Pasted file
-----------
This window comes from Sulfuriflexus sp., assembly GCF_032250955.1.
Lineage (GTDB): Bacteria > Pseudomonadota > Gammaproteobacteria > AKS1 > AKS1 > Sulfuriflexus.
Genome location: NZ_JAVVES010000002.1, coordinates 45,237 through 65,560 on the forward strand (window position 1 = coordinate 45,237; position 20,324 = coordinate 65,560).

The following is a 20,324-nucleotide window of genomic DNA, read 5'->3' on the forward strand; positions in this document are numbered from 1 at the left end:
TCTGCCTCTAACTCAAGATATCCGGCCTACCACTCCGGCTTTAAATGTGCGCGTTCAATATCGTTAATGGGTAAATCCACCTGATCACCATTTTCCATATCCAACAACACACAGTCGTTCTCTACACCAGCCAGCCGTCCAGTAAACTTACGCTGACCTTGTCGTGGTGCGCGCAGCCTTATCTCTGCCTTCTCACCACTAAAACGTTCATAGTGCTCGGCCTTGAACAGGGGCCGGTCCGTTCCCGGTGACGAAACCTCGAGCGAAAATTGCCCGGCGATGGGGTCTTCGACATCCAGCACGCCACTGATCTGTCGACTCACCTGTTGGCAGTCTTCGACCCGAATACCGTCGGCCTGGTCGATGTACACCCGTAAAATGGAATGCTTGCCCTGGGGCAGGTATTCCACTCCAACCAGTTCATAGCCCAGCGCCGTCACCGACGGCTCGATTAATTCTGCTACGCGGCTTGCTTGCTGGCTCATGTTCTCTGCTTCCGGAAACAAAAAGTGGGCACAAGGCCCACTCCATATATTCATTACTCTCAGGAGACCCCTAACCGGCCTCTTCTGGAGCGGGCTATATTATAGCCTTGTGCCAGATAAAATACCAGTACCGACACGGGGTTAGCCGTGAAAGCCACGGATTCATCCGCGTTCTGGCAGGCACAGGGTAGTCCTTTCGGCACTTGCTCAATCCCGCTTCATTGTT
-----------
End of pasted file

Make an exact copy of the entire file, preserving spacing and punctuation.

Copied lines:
This window comes from Sulfuriflexus sp., assembly GCF_032250955.1.
Lineage (GTDB): Bacteria > Pseudomonadota > Gammaproteobacteria > AKS1 > AKS1 > Sulfuriflexus.
Genome location: NZ_JAVVES010000002.1, coordinates 45,237 through 65,560 on the forward strand (window position 1 = coordinate 45,237; position 20,324 = coordinate 65,560).

The following is a 20,324-nucleotide window of genomic DNA, read 5'->3' on the forward strand; positions in this document are numbered from 1 at the left end:
TCTGCCTCTAACTCAAGATATCCGGCCTACCACTCCGGCTTTAAATGTGCGCGTTCAATATCGTTAATGGGTAAATCCACCTGATCACCATTTTCCATATCCAACAACACACAGTCGTTCTCTACACCAGCCAGCCGTCCAGTAAACTTACGCTGACCTTGTCGTGGTGCGCGCAGCCTTATCTCTGCCTTCTCACCACTAAAACGTTCATAGTGCTCGGCCTTGAACAGGGGCCGGTCCGTTCCCGGTGACGAAACCTCGAGCGAAAATTGCCCGGCGATGGGGTCTTCGACATCCAGCACGCCACTGATCTGTCGACTCACCTGTTGGCAGTCTTCGACCCGAATACCGTCGGCCTGGTCGATGTACACCCGTAAAATGGAATGCTTGCCCTGGGGCAGGTATTCCACTCCAACCAGTTCATAGCCCAGCGCCGTCACCGACGGCTCGATTAATTCTGCTACGCGGCTTGCTTGCTGGCTCATGTTCTCTGCTTCCGGAAACAAAAAGTGGGCACAAGGCCCACTCCATATATTCATTACTCTCAGGAGACCCCTAACCGGCCTCTTCTGGAGCGGGCTATATTATAGCCTTGTGCCAGATAAAATACCAGTACCGACACGGGGTTAGCCGTGAAAGCCACGGATTCATCCGCGTTCTGGCAGGCACAGGGTAGTCCTTTCGGCACTTGCTCAATCCCGCTTCATTGTT